Wednesday, September 12, 2007


It seems the memorials were substantially muted this year than they've been in the recent past.And where before one anticipated and dreaded the anniversary of the attack, more than a few people I ran into yesterday didn't realize the significance until it came up in passing conversation or from a glimpse of a newscast or a newsstand headline.

I suspect my anecdotal evidence is a clue to millions nationwide who started their day as if it were merely one like the day before, twenty four hours to be productive, decent, responsible, or to be miserable sons of bitches; it wouldn't have occurred to any of us to stop what it was we were doing as family members and economic citizens and just watch the streaming cablecasts of parroted opinions , or to hold a candle for hours or drive with the headlights on in a vain and empty gesture of solidarity with fellow Americans and the souls of those who were killed.

There is something perverse about expecting a stereotypically united America ritualistically reliving the shock, horror, rage and grief of 2001, a collective habit the Bush minions tried to sustain with their clubfooted attempts to keep the population in perpetual fear. There is a 9/11 burn out happening, and more of us are about getting on with the work that remains to be done; we're tired of being sand bagged, brow beaten, lectured, pilloried, and threatened on many psychic levels that Something Horrible Is About to Happen while at the same instance being entreated by the same powers to go about our business as if nothing is wrong.

It's a small wonder that the handful I met yesterday shared similiar reactions when informed of what day it was. A pause, a bowed head, downcast eyes, a hint of exasperation in the deeper reaches of the eyes. A resentment, perhaps , unshared but felt in common.

"I have a new baby and I'm starting a new job" was what one of my associates responded, "I've other things I was thinking about having to do than mark this date for crying all over again..."

We move on because we have to, and the mood now seems to be not mourn the dead but to figure out how to live life meaningful after the worse-thing-that-could-happen takes place.

Saturday, September 8, 2007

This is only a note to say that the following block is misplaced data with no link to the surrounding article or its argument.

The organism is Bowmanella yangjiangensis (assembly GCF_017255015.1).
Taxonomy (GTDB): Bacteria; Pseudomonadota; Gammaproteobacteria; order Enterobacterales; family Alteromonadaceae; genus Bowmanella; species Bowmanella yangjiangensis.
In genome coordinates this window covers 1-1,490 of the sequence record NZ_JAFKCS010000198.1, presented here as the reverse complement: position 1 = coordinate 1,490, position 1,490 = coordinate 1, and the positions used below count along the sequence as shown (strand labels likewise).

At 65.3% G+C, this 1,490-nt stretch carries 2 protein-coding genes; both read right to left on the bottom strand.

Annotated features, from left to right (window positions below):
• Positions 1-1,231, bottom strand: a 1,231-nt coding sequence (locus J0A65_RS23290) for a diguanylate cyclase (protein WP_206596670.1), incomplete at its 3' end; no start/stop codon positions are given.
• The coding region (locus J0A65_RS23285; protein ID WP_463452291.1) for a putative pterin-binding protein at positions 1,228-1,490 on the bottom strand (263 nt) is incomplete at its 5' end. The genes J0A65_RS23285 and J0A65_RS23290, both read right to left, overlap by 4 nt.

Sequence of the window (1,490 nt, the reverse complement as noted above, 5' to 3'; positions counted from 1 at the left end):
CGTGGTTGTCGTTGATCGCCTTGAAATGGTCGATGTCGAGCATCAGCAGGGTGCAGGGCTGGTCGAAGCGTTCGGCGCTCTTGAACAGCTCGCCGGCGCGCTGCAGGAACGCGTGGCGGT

Notes on a Jack Kerouac

Image result for jack kerouac
photo by John Cohen
The idea that Jack Kerouac is a great American writer and that On the Road is a great American novel has been an ongoing hard-sell by his publishers and those who own the copyrights on his books ever since I can remember. It seemed that way since I first encountered his name in high school. One read the books one was supposed to in one's teens—Slaughterhouse 5, Steppenwolf, Naked Lunch—and however much one might have changed their estimation of their youthful heroes, one was also expected to hold their first opinion of Kerouac and his particular book for all the time. One only grew to love it more over the decades, so the combination went, and it was unthinkable that a literate person from the boomer generation would have less than glorious things to say about Kerouac and the revolution he inspired. But all this is too much, and enough already. I never liked the novel; I never cared for Kerouac. However, I lied that I liked him due to peer pressure and the prospects of scoring with hip young girls I wanted to bed. It was a lie extracting a cost. Now I say that one might write an article of those who didn't care for Kerouac, thought him a mediocre scribe, a balled-up novelist, an indulgent you crossed the street if you saw him coming toward you.

On the Road by Jack Kerouac was a book I detested when I read in high school, and it remains the most overrated book by an American writer I've encountered. There are moments of real poetry here, yes, but the waxing and waning of dated and contrived hip argot were embarrassing to read through. It was during a bloody argument about the merits of Jack Kerouac's writing when the woman I was arguing with, a twenty-five-year-old who planned to be a penniless, wine drinking mooch like her hero Jack told me, "You know Ted, your very extreme opinion of him stinks of jealousy." The look on his face would be a smirk, maybe a half-grin, the eyes swimming as if in a jar of viscous fluid, with just a glint of hope radiating from his jellied irises that he might borrow some money from you. Resentment is the better term, the sort of anger arising when you realize that you have uncountable hours under siege by the Kerouac cult as the thick weave of truisms and sagging homages to the spirit of rebellion poured forth. This is all time you can never reclaim. I have no reason to be jealous of a man who drank himself to death before the age of fifty while living with his mother, and it is impossible to be jealous of a man who wrote so poorly. The truth is that after spending nearly twenty years trying to accommodate Kerouac's work by reading many of his books and a good many biographies and secondary sources about him and his fellow beats, I admitted to my innermost self that my gut instinct was right, Jack wasn't a good writer and that his continued popularity has more to do with a cultist hype that surrounds the work and persona of Ayn Rand; there's an invested interest in making sure that the author is always spoken of in the most regaling terms.